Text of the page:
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Let's Talk about Johnny

Recently, I was in Grand Ronde for a Veterans Summit hosted by the Native Wellness Institute. The positivity was radiating, and I felt rejuvenated by the strength and honor permeating the air. Highlights included hearing the Navajo Code Talkers tell their story, meeting Jim Warne from the Warrior Society Development Inc. and sleeping in a tee-pee.


But that is not the real purpose of this blog post. While I was at the Summit, I got to spend a few moments with my friends, Martin Sensmier and John Trudell. We had a spicy conversation about The Lone Ranger, Tonto specifically. I want you to know that I have been following this debate for some time now, and I didn’t want to jump on the “lets–hate-Johnny” bandwagon, mostly because I think Johnny is adorable and I love him.  However, after I read Adrienne K.’s blogpost “Why Tonto Matters,  I made a personal decision to boycott Disney’s film. And then I met John Trudell (my hero), and he changed my mind (a little). He said a few things that really stuck out to me. (please keep in mind that these quotes aren’t verbatim, I didn’t have my handy recording device):

1. Who cares about a fictional character in a fictional film? We have much bigger issues to tackle, and if the Indian community would put as much energy into challenging the U.S. government for our treaty rights, as they do for Tonto, maybe we could see some real change. We have real issues [like getting drugs off of our reservations] to deal with.”

2. It is still our responsibility to behave honorably, even in times of battle. I don’t see that happening. I see a lot of hateful angry criticism for Hollywood and Johnny Depp coming from the Indian Community. How can they preach about being traditional, honoring our ancestors and cultural heritage, then turn around to behave like their colonizers? The people of Hollywood and Johnny Depp are still human beings, and should be treated that way.

3. You know, in my day, we were upset about the existence of Tonto. Your generation is upset that a non-Indian is playing Tonto.

So, here’s my Indian confession of the day: I went to see The Lone Ranger (a matinee, which is somehow better, because it’s cheaper). I don’t have any real loud complaints- Yes, Johnny Depp wore a bird oh his head; Yes, there were several comments eluding to the disappearance of Indians; And Yes, there was a scene where all of the Indians died. The stereotypical depiction of the leathered and feathered dying Indian, noble savage, and spiritual warrior were all there. Indian confession #2, I thought it was pretty entertaining (as a fictional film, which by definition is imagined and theatrical). But it did make me hurt a little inside…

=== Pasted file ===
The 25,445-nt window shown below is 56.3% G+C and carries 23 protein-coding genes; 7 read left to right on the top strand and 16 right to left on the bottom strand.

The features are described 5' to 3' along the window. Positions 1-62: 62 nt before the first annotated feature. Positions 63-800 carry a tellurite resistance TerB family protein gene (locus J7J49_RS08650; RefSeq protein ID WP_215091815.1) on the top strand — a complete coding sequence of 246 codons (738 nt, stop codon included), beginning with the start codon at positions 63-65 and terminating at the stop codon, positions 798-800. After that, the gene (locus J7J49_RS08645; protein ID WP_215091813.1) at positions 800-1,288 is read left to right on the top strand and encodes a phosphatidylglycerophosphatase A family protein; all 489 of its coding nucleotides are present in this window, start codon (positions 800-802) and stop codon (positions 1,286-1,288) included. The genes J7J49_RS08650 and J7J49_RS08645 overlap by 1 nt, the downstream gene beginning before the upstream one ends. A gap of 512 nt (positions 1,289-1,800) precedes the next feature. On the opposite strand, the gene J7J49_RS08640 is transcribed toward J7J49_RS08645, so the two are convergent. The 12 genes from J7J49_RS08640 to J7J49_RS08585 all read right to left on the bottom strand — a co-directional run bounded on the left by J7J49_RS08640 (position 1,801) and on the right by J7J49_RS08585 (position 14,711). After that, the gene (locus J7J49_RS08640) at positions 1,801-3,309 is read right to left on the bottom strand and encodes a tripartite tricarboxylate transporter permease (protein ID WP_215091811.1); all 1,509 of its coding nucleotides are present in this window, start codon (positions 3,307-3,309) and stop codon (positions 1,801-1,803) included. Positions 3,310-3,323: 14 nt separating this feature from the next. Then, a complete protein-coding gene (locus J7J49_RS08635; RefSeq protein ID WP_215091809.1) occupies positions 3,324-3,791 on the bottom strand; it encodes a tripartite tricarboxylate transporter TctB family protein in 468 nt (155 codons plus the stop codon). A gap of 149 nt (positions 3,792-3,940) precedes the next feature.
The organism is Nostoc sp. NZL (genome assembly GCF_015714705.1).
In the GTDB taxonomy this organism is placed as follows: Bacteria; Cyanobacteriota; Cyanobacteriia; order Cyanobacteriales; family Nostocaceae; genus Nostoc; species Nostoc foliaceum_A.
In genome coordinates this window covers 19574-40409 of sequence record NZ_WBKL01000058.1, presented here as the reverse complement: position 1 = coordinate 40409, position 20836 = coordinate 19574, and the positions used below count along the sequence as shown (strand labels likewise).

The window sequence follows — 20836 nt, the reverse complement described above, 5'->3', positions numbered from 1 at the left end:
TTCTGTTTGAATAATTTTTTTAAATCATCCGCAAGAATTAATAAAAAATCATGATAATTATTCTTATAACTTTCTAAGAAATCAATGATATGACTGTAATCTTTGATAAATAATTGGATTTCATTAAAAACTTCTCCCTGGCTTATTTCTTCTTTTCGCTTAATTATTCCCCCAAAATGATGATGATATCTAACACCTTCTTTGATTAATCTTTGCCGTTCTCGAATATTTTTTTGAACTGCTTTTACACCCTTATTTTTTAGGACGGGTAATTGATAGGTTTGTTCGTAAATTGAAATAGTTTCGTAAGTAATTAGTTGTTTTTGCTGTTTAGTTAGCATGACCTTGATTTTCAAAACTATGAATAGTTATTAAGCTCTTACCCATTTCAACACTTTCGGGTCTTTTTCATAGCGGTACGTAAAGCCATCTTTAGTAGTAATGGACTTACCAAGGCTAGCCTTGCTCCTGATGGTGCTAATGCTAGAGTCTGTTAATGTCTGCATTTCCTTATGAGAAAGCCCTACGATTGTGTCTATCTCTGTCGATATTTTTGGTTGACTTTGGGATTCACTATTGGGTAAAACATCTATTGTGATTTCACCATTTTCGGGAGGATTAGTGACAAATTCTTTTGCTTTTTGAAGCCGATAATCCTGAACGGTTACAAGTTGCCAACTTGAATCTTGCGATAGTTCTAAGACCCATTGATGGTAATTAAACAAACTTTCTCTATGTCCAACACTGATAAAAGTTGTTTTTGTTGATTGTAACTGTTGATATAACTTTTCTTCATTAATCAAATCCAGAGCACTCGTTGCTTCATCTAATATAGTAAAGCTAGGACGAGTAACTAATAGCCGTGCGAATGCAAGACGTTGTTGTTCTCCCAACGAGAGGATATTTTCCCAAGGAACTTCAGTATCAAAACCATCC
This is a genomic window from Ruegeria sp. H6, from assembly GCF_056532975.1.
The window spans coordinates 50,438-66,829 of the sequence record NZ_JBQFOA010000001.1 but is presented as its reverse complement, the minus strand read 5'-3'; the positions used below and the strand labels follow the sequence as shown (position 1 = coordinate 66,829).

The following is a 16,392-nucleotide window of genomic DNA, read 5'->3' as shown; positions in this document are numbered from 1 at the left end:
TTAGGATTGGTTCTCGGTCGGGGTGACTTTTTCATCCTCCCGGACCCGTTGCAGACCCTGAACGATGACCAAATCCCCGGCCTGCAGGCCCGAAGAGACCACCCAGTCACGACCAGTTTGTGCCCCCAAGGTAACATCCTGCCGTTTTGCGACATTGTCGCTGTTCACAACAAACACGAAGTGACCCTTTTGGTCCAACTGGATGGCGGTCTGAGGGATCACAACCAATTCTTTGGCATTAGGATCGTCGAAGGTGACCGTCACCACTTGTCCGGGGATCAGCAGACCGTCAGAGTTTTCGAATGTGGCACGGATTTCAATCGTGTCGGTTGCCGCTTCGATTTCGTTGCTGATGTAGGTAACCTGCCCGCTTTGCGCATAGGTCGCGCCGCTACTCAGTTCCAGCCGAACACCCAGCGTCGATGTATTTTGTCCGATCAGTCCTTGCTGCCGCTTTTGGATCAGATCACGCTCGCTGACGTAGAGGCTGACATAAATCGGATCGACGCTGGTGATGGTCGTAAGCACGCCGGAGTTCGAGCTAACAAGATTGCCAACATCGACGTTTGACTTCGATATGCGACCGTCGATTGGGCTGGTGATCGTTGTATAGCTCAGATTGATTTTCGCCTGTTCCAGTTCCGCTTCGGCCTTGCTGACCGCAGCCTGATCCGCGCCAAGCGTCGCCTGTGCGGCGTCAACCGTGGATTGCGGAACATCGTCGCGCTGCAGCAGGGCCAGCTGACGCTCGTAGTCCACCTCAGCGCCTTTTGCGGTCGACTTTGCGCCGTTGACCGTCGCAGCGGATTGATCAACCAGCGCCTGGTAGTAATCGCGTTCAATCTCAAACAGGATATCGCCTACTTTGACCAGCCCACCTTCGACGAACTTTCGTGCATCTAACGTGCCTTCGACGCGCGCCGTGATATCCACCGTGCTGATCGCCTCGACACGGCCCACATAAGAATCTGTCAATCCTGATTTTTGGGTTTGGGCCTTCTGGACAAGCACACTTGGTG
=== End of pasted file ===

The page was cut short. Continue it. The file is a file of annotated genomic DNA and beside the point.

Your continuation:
Because representation matters!

Each time that we are represented in a false form, we move a step further from honoring each other’s authenticity. Tonto is a character developed by a non-indian. The costume is based off of a painting of what the non-indian artist thought a Crow Indian should look like. Tonto’s mystical mythological character reinforces stereotypes and if ever there was a “red-face”, Johnny is playing him. And, side note, Tonto means "stupid/mindless/idiot" in Spanish; and Wictionary defines Tonto as “a Native American person who is subservient to a white person”; but how does that affect our lives, our communities and our psyche? Let me share one of my favorite quotes by Gerald Wilkinson: 

“As media consumers, Indian people are in a particularly harmful position. We consume the thoughts of others about ourselves and the world.  The media has, for its own purposes, created a false image of the Native American. Too many of us have patterned ourselves after that image. It is time now that we project our own image and stop being what we never really were.” 

On a personal level, here is how I know that our society is unable to differentiate the true from the false because of the ever-revolving door of stereotypical images: 

Last night, my lovely non-Indian friend wanted to know about all of the different Tee-pee’s I lived in, and was shocked when I told her that we live in houses now. Another friend wanted to know if cars were allowed on the reservation (wtf?). And another asked if I would need to put my “leather dress” on before meeting Chiefs? And that, my friends, is why representation matters. 

I am now equipped to answer those questions (because I’ve received so many ignorant questions like this before). But my younger self wasn’t prepared- just like our young Native people may not know how to navigate through this sort of racism. So let’s agree that it is not okay for a red face to grace the big screen.

Let’s evolve and seek authenticity.